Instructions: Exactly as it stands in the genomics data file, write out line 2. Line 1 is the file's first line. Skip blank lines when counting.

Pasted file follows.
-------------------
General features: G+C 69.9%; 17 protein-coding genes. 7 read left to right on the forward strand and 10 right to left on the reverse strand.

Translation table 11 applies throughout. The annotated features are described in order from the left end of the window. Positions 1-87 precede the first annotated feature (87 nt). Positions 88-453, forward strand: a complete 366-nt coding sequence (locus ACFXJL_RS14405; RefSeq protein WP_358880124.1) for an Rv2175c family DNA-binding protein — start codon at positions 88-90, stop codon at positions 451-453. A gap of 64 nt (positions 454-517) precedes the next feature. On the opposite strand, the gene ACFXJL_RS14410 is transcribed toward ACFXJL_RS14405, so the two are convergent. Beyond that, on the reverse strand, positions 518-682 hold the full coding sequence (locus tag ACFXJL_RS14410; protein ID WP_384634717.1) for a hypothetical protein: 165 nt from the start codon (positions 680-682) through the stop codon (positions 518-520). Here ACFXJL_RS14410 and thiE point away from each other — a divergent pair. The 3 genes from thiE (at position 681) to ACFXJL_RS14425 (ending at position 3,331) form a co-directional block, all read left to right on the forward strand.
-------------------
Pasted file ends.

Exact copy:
Translation table 11 applies throughout. The annotated features are described in order from the left end of the window. Positions 1-87 precede the first annotated feature (87 nt). Positions 88-453, forward strand: a complete 366-nt coding sequence (locus ACFXJL_RS14405; RefSeq protein WP_358880124.1) for an Rv2175c family DNA-binding protein — start codon at positions 88-90, stop codon at positions 451-453. A gap of 64 nt (positions 454-517) precedes the next feature. On the opposite strand, the gene ACFXJL_RS14410 is transcribed toward ACFXJL_RS14405, so the two are convergent. Beyond that, on the reverse strand, positions 518-682 hold the full coding sequence (locus tag ACFXJL_RS14410; protein ID WP_384634717.1) for a hypothetical protein: 165 nt from the start codon (positions 680-682) through the stop codon (positions 518-520). Here ACFXJL_RS14410 and thiE point away from each other — a divergent pair. The 3 genes from thiE (at position 681) to ACFXJL_RS14425 (ending at position 3,331) form a co-directional block, all read left to right on the forward strand.